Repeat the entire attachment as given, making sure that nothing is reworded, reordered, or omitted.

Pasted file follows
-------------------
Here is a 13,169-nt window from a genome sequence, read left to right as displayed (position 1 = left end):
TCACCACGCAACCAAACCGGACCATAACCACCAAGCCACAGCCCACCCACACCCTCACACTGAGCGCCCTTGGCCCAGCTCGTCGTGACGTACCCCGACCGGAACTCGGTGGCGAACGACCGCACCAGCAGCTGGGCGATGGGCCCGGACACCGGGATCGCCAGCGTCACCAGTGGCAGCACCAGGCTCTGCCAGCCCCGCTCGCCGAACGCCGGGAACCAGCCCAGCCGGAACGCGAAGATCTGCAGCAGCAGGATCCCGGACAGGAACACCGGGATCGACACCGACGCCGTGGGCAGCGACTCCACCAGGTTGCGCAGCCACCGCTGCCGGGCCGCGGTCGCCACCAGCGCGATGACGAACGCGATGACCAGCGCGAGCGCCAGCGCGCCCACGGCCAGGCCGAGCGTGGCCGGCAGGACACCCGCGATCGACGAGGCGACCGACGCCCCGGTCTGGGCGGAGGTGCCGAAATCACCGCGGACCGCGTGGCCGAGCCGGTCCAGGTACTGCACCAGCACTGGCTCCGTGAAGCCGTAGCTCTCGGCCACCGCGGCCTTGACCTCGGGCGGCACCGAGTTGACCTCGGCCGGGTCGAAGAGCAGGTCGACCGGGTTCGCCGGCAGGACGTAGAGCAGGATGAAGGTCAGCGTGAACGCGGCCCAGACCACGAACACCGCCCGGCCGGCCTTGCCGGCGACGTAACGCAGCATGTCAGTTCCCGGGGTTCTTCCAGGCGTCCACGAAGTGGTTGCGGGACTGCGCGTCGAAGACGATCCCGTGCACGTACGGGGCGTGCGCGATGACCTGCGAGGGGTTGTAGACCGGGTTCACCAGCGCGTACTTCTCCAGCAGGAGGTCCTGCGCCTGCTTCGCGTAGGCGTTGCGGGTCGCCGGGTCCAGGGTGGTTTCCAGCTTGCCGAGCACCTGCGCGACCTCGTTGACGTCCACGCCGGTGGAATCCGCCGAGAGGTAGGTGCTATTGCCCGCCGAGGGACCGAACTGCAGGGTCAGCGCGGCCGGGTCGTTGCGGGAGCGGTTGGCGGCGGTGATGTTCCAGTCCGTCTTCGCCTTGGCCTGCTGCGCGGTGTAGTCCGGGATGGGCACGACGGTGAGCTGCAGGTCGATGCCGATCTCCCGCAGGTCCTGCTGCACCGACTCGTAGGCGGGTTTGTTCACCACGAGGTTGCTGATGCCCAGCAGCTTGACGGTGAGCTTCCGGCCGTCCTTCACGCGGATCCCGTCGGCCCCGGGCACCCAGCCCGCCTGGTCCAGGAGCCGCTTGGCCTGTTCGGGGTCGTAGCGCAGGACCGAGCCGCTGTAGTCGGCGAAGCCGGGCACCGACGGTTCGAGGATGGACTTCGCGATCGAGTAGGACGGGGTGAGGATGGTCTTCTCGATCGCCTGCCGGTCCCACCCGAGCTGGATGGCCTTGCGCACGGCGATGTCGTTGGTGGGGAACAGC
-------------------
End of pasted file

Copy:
Here is a 13,169-nt window from a genome sequence, read left to right as displayed (position 1 = left end):
TCACCACGCAACCAAACCGGACCATAACCACCAAGCCACAGCCCACCCACACCCTCACACTGAGCGCCCTTGGCCCAGCTCGTCGTGACGTACCCCGACCGGAACTCGGTGGCGAACGACCGCACCAGCAGCTGGGCGATGGGCCCGGACACCGGGATCGCCAGCGTCACCAGTGGCAGCACCAGGCTCTGCCAGCCCCGCTCGCCGAACGCCGGGAACCAGCCCAGCCGGAACGCGAAGATCTGCAGCAGCAGGATCCCGGACAGGAACACCGGGATCGACACCGACGCCGTGGGCAGCGACTCCACCAGGTTGCGCAGCCACCGCTGCCGGGCCGCGGTCGCCACCAGCGCGATGACGAACGCGATGACCAGCGCGAGCGCCAGCGCGCCCACGGCCAGGCCGAGCGTGGCCGGCAGGACACCCGCGATCGACGAGGCGACCGACGCCCCGGTCTGGGCGGAGGTGCCGAAATCACCGCGGACCGCGTGGCCGAGCCGGTCCAGGTACTGCACCAGCACTGGCTCCGTGAAGCCGTAGCTCTCGGCCACCGCGGCCTTGACCTCGGGCGGCACCGAGTTGACCTCGGCCGGGTCGAAGAGCAGGTCGACCGGGTTCGCCGGCAGGACGTAGAGCAGGATGAAGGTCAGCGTGAACGCGGCCCAGACCACGAACACCGCCCGGCCGGCCTTGCCGGCGACGTAACGCAGCATGTCAGTTCCCGGGGTTCTTCCAGGCGTCCACGAAGTGGTTGCGGGACTGCGCGTCGAAGACGATCCCGTGCACGTACGGGGCGTGCGCGATGACCTGCGAGGGGTTGTAGACCGGGTTCACCAGCGCGTACTTCTCCAGCAGGAGGTCCTGCGCCTGCTTCGCGTAGGCGTTGCGGGTCGCCGGGTCCAGGGTGGTTTCCAGCTTGCCGAGCACCTGCGCGACCTCGTTGACGTCCACGCCGGTGGAATCCGCCGAGAGGTAGGTGCTATTGCCCGCCGAGGGACCGAACTGCAGGGTCAGCGCGGCCGGGTCGTTGCGGGAGCGGTTGGCGGCGGTGATGTTCCAGTCCGTCTTCGCCTTGGCCTGCTGCGCGGTGTAGTCCGGGATGGGCACGACGGTGAGCTGCAGGTCGATGCCGATCTCCCGCAGGTCCTGCTGCACCGACTCGTAGGCGGGTTTGTTCACCACGAGGTTGCTGATGCCCAGCAGCTTGACGGTGAGCTTCCGGCCGTCCTTCACGCGGATCCCGTCGGCCCCGGGCACCCAGCCCGCCTGGTCCAGGAGCCGCTTGGCCTGTTCGGGGTCGTAGCGCAGGACCGAGCCGCTGTAGTCGGCGAAGCCGGGCACCGACGGTTCGAGGATGGACTTCGCGATCGAGTAGGACGGGGTGAGGATGGTCTTCTCGATCGCCTGCCGGTCCCACCCGAGCTGGATGGCCTTGCGCACGGCGATGTCGTTGGTGGGGAACAGC